Tackling Hate Speech in Ethiopia

Criminalizing Speech Won’t Solve Problem

Felix Horne
Human Rights Watch Senior Researcher, Horn of Africa

Hate and dangerous speech is a serious and growing problem in Ethiopia.

Internet café in Lalibela, Amhara Region, Ethiopia. © 2010 Hemis.fr/AFP Photo

(Human Rights Watch) — Hate and dangerous speech is a serious and growing problem in Ethiopia, both online and offline. It has contributed to the growing ethnic tensions and conflicts across the country that have created more than 1.4 million new internally displaced people in the first half of 2018 alone. The government says it will pass a new law on hate speech to counter this. But around the world, laws criminalizing hate speech have been often and easily abused – and there are other options.

In the past year, speeches by government officials, activists and others in Ethiopia have disseminated quickly through social media and helped trigger or fuel violent conflicts in the country.

It is encouraging that Ethiopia’s government says hate speech must be addressed. But any law that limits freedom of expression by punishing hate speech must be narrowly drawn and enforced with restraint, so that it only targets speech that is likely to incite imminent violence or discrimination that cannot be prevented through other means. Many governments have tried and failed to strike the right balance, and Ethiopia’s own track record offers reason for alarm. In the past, the Ethiopian government has used vague legal definitions including in its anti-terrorism law, to crack down on peaceful expressions of dissent.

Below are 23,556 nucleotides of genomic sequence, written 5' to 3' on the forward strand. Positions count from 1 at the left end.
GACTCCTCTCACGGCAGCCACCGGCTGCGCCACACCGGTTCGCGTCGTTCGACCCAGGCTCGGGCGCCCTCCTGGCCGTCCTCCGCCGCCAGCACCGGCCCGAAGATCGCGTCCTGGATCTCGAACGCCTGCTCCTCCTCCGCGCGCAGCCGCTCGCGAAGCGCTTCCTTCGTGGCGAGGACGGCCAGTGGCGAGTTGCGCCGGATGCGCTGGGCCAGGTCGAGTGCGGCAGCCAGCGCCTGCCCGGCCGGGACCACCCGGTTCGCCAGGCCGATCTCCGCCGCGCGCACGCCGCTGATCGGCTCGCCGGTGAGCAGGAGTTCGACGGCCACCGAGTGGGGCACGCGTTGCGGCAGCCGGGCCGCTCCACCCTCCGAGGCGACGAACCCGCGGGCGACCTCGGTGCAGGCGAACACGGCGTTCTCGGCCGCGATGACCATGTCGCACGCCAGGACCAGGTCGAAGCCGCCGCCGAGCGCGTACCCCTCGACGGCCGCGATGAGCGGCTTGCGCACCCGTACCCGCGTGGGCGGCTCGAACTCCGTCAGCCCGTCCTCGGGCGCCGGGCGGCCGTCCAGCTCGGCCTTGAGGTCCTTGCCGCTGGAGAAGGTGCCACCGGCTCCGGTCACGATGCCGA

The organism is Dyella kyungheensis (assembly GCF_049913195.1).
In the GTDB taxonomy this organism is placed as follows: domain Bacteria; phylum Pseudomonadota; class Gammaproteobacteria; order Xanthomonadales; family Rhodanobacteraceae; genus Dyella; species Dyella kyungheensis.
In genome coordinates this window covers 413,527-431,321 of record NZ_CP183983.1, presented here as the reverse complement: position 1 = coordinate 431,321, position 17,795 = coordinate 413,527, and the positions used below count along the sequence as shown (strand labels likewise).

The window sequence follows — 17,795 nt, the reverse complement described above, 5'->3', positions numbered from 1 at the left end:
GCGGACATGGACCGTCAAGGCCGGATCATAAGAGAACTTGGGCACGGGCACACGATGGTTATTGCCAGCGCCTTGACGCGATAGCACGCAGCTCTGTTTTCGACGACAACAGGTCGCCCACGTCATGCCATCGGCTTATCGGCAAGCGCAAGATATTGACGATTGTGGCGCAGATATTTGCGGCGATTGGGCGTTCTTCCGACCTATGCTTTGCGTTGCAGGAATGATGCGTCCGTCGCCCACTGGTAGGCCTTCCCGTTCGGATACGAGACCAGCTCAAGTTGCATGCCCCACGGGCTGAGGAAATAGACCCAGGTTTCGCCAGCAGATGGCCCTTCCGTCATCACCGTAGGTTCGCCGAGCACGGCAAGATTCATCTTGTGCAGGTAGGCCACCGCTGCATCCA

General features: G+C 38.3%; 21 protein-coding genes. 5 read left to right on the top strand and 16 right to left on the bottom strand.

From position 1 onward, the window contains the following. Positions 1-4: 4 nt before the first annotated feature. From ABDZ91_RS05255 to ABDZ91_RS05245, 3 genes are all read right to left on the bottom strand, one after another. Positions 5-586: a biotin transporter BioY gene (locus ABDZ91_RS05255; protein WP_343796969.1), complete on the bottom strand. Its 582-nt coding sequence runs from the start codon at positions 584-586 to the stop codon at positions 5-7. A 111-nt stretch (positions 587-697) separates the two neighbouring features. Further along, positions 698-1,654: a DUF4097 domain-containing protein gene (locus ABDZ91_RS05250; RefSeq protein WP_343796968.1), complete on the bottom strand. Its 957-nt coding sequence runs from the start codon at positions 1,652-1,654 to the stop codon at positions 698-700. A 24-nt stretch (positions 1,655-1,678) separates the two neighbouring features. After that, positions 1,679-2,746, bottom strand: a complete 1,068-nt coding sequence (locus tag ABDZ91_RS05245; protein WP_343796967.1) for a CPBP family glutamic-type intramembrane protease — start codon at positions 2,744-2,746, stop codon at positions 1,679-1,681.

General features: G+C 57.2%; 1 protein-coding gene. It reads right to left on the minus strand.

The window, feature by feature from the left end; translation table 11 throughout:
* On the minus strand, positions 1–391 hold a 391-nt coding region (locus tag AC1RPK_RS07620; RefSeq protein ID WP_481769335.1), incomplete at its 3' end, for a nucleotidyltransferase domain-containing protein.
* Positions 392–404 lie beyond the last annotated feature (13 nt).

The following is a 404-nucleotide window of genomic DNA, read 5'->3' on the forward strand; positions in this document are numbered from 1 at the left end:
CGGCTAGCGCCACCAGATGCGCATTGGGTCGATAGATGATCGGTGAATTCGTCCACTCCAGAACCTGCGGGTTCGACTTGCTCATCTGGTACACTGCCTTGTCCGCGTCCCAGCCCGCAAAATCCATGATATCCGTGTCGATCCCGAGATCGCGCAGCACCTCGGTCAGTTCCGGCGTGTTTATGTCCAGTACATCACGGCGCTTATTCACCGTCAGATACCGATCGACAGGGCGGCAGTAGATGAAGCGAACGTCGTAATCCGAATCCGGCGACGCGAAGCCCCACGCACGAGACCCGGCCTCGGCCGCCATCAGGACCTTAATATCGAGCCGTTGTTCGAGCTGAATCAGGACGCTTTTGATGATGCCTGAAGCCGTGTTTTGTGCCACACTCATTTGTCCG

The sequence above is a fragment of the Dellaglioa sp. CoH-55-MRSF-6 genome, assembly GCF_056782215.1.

What Ethiopia needs is a comprehensive new strategy – one that even a carefully drawn hate speech law should only be one small part of. This could include public education campaigns, programs to improve digital literacy, and efforts to encourage self-regulation within and between communities. The prime minister and other public figures could also speak out regularly and openly about the dangers of hate speech. Donors, eager to support the reform process, could help support such a strategy. And social media companies should do more, including ensuring they have sufficient resources to respond quickly to reports that speech on their platform may lead to violence.

Ethiopians also need new platforms and opportunities to express their grievances and discuss critical issues, beyond social media. The growing list of independent media outlets, as well as universities, civil society organizations, political parties, and others could provide helpful environments for discussion.

Ethiopia is currently rewriting its civil society law and anti-terrorism law – both of which were used in the past to stifle dissent and limit freedom of expression. It should be careful not to undermine those efforts by drafting a new law that could be used for the same kinds of abuse.

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